The Impact of Sugar-Free Drinks

It seems that we are getting more and more information that too much sugar can be incredibly harmful to our bodies, both generally and in regards to our dental health. While cutting down on added sugar is a fantastic idea, the first response that many people have is to switch to sugar-free sweeteners to maintain the flavor that they’ve become accustomed to. It turns out that this plan doesn’t always work that well.

Sugar is harmful to teeth because it gives bacteria the building blocks for making acid, which degrade your enamel and cause cavities, plaque, and perhaps even periodontal disease, over time.

The bottom line is that many of these drinks themselves, even if they have a little sugar, can still contain significant amounts of acid, such as phosphoric acid, citric acid, or tartaric acid. “Matthew M. Rodgers, DDS; and J. Anthony von Fraunhofer, Ph.D., FADM, FRSC, researchers at the University of Michigan, compared the eroding effects of regular sodas and diet sodas on teeth and found very little difference. For example, after 14 days of exposure to regular Coca-Cola, 2.8 mg/cm² of tooth enamel had dissolved, and diet Coca-Cola dissolved a little over 3 mg/cm² of tooth enamel in the same amount of time.”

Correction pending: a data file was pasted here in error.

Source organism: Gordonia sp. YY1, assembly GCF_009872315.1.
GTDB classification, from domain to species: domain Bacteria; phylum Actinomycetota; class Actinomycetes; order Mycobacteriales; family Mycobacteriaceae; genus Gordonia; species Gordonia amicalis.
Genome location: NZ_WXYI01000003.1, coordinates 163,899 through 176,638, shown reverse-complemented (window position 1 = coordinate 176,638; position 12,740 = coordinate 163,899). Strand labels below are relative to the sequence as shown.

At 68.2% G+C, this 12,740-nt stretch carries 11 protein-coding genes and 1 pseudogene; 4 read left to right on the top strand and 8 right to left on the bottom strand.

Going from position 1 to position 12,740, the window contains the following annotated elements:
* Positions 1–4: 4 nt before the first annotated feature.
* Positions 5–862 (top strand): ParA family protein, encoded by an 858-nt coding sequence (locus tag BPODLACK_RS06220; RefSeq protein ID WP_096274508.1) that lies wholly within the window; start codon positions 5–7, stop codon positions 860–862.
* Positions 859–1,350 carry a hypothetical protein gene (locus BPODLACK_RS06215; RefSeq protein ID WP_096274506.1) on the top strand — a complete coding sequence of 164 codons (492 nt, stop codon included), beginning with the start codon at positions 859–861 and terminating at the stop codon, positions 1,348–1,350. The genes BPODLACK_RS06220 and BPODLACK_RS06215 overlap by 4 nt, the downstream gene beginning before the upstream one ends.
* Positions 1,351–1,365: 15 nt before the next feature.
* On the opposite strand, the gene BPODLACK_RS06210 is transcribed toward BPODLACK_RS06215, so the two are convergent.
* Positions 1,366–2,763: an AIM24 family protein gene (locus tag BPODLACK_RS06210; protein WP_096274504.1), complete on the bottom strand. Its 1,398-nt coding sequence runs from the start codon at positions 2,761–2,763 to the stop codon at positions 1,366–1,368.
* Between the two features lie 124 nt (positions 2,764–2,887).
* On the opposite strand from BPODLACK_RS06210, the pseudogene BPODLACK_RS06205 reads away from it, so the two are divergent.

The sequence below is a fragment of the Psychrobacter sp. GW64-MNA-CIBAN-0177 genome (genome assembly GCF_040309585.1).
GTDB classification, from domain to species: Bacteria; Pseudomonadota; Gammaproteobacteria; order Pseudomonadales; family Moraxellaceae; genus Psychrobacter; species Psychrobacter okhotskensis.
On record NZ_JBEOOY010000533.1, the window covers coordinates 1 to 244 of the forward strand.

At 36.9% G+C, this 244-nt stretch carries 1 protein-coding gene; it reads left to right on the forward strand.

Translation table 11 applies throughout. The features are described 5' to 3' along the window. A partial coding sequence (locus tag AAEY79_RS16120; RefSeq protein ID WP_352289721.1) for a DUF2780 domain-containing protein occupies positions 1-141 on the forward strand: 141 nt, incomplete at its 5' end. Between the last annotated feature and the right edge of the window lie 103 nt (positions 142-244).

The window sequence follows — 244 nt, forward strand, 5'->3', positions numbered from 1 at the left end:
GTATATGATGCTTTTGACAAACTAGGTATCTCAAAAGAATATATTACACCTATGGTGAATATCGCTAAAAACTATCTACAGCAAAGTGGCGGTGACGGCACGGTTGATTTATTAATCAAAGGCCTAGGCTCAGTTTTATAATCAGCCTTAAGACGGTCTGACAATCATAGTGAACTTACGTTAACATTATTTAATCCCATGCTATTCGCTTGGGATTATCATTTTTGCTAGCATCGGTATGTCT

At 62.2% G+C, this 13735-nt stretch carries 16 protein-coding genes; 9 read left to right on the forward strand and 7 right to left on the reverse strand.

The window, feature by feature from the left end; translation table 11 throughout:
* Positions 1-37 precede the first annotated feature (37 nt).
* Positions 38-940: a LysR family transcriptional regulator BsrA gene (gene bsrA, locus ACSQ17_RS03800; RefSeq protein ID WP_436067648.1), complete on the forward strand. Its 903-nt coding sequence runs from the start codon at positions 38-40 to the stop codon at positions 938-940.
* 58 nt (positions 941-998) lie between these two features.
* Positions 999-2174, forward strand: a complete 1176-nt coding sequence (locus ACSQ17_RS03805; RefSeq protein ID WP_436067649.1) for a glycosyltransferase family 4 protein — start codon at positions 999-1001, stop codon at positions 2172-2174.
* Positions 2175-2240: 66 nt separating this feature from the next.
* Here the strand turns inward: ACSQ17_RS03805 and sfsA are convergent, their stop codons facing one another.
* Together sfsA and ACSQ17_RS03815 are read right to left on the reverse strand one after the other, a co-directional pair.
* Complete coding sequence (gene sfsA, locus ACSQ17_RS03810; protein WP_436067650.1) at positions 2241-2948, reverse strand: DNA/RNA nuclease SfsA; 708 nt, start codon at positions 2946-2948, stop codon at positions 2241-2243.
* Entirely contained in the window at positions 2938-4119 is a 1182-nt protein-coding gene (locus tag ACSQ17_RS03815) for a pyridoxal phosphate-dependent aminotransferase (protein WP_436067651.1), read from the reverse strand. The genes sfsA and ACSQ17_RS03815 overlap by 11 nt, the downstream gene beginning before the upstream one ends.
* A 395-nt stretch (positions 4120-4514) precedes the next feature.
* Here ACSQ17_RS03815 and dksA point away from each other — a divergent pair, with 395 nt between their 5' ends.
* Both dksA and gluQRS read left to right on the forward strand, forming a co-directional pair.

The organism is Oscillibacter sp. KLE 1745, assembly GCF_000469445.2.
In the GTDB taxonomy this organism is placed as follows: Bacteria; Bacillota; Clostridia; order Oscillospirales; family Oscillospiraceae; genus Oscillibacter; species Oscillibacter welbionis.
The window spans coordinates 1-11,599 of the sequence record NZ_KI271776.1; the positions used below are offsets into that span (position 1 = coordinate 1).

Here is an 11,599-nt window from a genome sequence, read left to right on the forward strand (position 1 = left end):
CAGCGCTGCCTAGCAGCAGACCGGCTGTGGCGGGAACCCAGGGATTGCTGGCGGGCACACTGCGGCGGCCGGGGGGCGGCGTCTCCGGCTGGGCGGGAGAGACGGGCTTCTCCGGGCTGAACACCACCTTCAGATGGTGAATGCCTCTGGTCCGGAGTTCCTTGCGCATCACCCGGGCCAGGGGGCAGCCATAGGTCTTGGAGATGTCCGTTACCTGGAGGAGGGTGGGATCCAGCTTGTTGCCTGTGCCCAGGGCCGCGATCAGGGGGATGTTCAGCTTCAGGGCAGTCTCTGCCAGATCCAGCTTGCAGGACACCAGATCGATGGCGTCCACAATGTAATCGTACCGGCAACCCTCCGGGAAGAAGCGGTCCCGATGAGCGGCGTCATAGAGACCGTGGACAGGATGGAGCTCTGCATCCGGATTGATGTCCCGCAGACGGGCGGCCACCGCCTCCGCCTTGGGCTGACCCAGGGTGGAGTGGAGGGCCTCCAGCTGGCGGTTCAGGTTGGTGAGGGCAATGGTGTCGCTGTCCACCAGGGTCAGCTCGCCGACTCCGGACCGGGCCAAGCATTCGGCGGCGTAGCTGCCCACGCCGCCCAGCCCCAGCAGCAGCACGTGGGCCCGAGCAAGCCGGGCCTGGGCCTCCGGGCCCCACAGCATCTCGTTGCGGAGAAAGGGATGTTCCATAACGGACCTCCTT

The Solution

The best solution is to drink beverages that are not highly acidic or drinks that neutralize the mouth’s pH, such as milk. Alternatively, “Matthew M. Rodgers and J. Anthony von Fraunhofer found that tap water and root beer had the least effect on teeth, followed by black tea and coffee. All of these beverages dissolved less that 0.4 mg/cm² of tooth enamel 14 days after exposure.”

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Patient's Dental Dictionary | 6th Ave Periodontics